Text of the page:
What training should new gun owners do first?

I remember my first days of owning a handgun. 357, short barrel, many moons ago (in my early 20’s), many moons,I am sure the revolver was stolen, shame on me for the purchase. My background with firearms? None. Did my Dad hunt? No. Did he own a gun? Single shot .22. Did I have any training? No, had a box of ammo, that is it. The recoil was horrible. I was a gun owner, darn proud of it. How many times did I fire it? Two or three, recoil was horrible. When I married my first wife, her family was avid hunters, and I became a novice hunter. I watch her family and how safe they were with firearms. Training? No.

Skip ahead several years. My current mrs came from an avid hunting family, safe with firearms. I told the mrs, we need to exercise our constitutional right, and get our concealed weapons permits. Since glocks were popular, that is what we came home with. Now we needed to fire a few rounds before we took the concealed course, as Idaho law requires firing 99 rounds for concealed. We received our permits. Boy howdy we exercising our constitutional rights. We as a couple decided to take some classes as we cannot hit any target with any good accuracy. Yes siree we took a couples class, AND TO FIND OUT HOW LITTLE WE DIDNT KNOW!!! Scary! That started our journey to train, shoot often, and finally after lots of training, lot of shooting, etc., we decided to become instructors, and to teach others about our journey and what we have learned. And of course stumbled into the USCCA. Should have stumbled into the USCCA earlier in our journey, but they didn’t exist. The Schmidt dude was slacking…

The point being, is how little we didn’t know. How many firearms have we been thru before finding the perfect EDC? Many. How little we didn’t know and how scary we were for carry??? We are not perfect in any way today, as we still train, and seek more training. Our journey continues to learn!

New to firearms??? TAKE CLASSES!!! TAKE TRAINING!!! The info the USCCA has is invaluable!!!

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Knowledge? Safety. Functionality.

Training? Use. Accuracy. Practice.

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Kat Ainsworth has written a good article addressing this:

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I feel like a moron, because I read the thread title and my first thought was “how to clear your firearm.” Get that down first.

Second, work your way through the owner manual until you know it without reading it.

Don’t take that Barney Bullet out of your pocket until after that, no matter how many guns you’ve owned.

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I’m right there with you! I think a lot of us are. How do we ensure that new firearm owners take the responsibility seriously?

Please do not feel that way, @Ouade5! I think clearing a firearm is vital - and part of safely handling a firearm.

Remember, new firearm owners may be reading these threads and anything we can give them will be helpful. And as longer-term firearm owners, getting back to basics for a refresher is always helpful.

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Without legislating it? IDK. This is why I’m a fan of training being legislated for CCW. If people choose to remain untrained/uneducated at home, that’s their right. But if they expect to carry in public, they have to take training. Their right to protect themselves should not supersede the potential public safety concern. IMHO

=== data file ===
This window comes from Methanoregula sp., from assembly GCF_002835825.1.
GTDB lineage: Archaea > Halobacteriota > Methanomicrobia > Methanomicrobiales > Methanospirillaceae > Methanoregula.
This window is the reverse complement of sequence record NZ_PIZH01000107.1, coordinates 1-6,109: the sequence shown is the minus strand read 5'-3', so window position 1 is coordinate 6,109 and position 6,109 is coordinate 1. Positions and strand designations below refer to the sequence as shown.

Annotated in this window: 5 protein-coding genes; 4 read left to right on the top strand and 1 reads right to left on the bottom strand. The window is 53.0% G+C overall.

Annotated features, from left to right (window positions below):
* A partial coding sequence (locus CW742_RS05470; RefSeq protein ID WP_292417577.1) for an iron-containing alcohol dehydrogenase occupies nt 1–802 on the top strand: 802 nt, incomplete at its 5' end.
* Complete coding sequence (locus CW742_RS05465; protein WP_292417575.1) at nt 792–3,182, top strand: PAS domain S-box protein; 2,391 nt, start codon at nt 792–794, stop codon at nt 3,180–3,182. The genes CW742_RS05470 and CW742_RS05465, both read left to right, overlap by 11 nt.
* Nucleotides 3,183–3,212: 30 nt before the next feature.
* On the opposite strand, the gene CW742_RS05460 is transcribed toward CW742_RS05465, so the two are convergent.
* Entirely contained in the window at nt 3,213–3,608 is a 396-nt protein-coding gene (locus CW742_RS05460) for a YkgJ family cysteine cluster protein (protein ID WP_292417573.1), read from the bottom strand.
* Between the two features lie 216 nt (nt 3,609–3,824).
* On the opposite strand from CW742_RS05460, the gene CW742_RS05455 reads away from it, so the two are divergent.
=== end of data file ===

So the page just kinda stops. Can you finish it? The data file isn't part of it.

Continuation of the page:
I just think of all of the high school classes I had to take and how little I remember of those classes… Do you remember geometry, @Aaron25? At least this is something people want to learn, right?

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If it is mandatory it is no longer a Right.

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The NRA jumps into this opportunity:

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Hunter safety is the model for accident reduction I’d like to apply.
In 1964, there were 27/100,000 hunting accidents (read that as people getting shot). Hunter safety started in 1967. Blaze orange was mandated for deer hunting in 1980, and accidents fell to 14.7/100k. Mandatory hunter ed began in 1985. The accident rate for the decade ending in 2013 was 4.05/100K. https://dnr.wi.gov/wnrmag/2017/06/Safety.PDF
Hunter safety has actually had to change their focus–accidents from tree stand falls are more likely than gun related incidents, thanks to the training.
Decreasing cardinal events by this degree is an outstanding example of efficacy.
From the USCCA’s perspective, if training was able to decrease the unjustified use of force through education to that degree, would we (CCW holders) be better off or not?
I think that every time someone is unjustified in their use of deadly force, it reflects on all of us and makes us easier targets for the very antagonistic media. The last thing I want to do is have people on the pro 2A side doing the damage to our cause.

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Definitely safety first!
In fact for a perspective first timer, I’d recommend taking some instruction before buying that first gun.

A typical trip to the range with a newbe…
Me; Do you know the the four basics of firearm safety?
Them: The what?
Me: The four basics… here they are…
Them: Ok can I see the gun now
Me: Not until you can repeat them back without help.
Them: Really
Me: Yup
Them: What were they again?
(Insert iterative learning loop here)
Them: Now can I see the gun?
Me: Yup, but first we need to make sure you can ensure a complete safe weapon. This is the slide catch / bolt lock…bla, bla, drone, mumble, and eventually we start to make loud noises and put holes in paper